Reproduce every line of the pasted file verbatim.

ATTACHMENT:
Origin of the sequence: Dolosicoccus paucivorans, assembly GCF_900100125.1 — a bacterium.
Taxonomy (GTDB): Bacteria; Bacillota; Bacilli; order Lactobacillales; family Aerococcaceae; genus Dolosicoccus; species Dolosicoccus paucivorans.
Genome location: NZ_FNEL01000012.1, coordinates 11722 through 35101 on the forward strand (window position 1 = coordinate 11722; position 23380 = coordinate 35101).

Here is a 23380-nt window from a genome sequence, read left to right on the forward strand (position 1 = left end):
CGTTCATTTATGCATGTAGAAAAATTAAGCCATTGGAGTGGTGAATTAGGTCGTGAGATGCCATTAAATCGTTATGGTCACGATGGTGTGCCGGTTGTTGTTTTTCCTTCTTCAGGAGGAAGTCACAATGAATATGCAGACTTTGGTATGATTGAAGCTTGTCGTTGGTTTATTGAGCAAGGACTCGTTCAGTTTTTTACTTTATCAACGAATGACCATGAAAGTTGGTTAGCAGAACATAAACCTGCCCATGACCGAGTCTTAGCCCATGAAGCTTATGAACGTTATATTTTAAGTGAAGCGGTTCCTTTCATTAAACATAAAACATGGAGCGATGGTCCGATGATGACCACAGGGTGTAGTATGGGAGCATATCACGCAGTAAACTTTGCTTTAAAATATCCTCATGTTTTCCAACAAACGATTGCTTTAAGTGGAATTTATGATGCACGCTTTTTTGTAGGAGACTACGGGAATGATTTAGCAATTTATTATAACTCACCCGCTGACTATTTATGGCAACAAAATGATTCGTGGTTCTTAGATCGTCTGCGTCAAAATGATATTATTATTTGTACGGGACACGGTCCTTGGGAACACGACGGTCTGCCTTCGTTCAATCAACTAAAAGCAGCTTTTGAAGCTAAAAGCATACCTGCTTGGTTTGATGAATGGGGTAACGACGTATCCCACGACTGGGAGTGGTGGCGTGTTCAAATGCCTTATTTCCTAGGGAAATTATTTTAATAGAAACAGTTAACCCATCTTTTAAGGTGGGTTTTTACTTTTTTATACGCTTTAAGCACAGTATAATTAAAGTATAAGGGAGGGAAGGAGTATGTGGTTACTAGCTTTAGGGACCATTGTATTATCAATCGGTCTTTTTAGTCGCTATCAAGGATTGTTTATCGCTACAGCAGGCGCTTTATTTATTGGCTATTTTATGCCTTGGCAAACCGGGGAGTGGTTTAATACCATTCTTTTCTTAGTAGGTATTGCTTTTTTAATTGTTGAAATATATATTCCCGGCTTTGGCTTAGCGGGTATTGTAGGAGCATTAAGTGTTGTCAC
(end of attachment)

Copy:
Origin of the sequence: Dolosicoccus paucivorans, assembly GCF_900100125.1 — a bacterium.
Taxonomy (GTDB): Bacteria; Bacillota; Bacilli; order Lactobacillales; family Aerococcaceae; genus Dolosicoccus; species Dolosicoccus paucivorans.
Genome location: NZ_FNEL01000012.1, coordinates 11722 through 35101 on the forward strand (window position 1 = coordinate 11722; position 23380 = coordinate 35101).

Here is a 23380-nt window from a genome sequence, read left to right on the forward strand (position 1 = left end):
CGTTCATTTATGCATGTAGAAAAATTAAGCCATTGGAGTGGTGAATTAGGTCGTGAGATGCCATTAAATCGTTATGGTCACGATGGTGTGCCGGTTGTTGTTTTTCCTTCTTCAGGAGGAAGTCACAATGAATATGCAGACTTTGGTATGATTGAAGCTTGTCGTTGGTTTATTGAGCAAGGACTCGTTCAGTTTTTTACTTTATCAACGAATGACCATGAAAGTTGGTTAGCAGAACATAAACCTGCCCATGACCGAGTCTTAGCCCATGAAGCTTATGAACGTTATATTTTAAGTGAAGCGGTTCCTTTCATTAAACATAAAACATGGAGCGATGGTCCGATGATGACCACAGGGTGTAGTATGGGAGCATATCACGCAGTAAACTTTGCTTTAAAATATCCTCATGTTTTCCAACAAACGATTGCTTTAAGTGGAATTTATGATGCACGCTTTTTTGTAGGAGACTACGGGAATGATTTAGCAATTTATTATAACTCACCCGCTGACTATTTATGGCAACAAAATGATTCGTGGTTCTTAGATCGTCTGCGTCAAAATGATATTATTATTTGTACGGGACACGGTCCTTGGGAACACGACGGTCTGCCTTCGTTCAATCAACTAAAAGCAGCTTTTGAAGCTAAAAGCATACCTGCTTGGTTTGATGAATGGGGTAACGACGTATCCCACGACTGGGAGTGGTGGCGTGTTCAAATGCCTTATTTCCTAGGGAAATTATTTTAATAGAAACAGTTAACCCATCTTTTAAGGTGGGTTTTTACTTTTTTATACGCTTTAAGCACAGTATAATTAAAGTATAAGGGAGGGAAGGAGTATGTGGTTACTAGCTTTAGGGACCATTGTATTATCAATCGGTCTTTTTAGTCGCTATCAAGGATTGTTTATCGCTACAGCAGGCGCTTTATTTATTGGCTATTTTATGCCTTGGCAAACCGGGGAGTGGTTTAATACCATTCTTTTCTTAGTAGGTATTGCTTTTTTAATTGTTGAAATATATATTCCCGGCTTTGGCTTAGCGGGTATTGTAGGAGCATTAAGTGTTGTCAC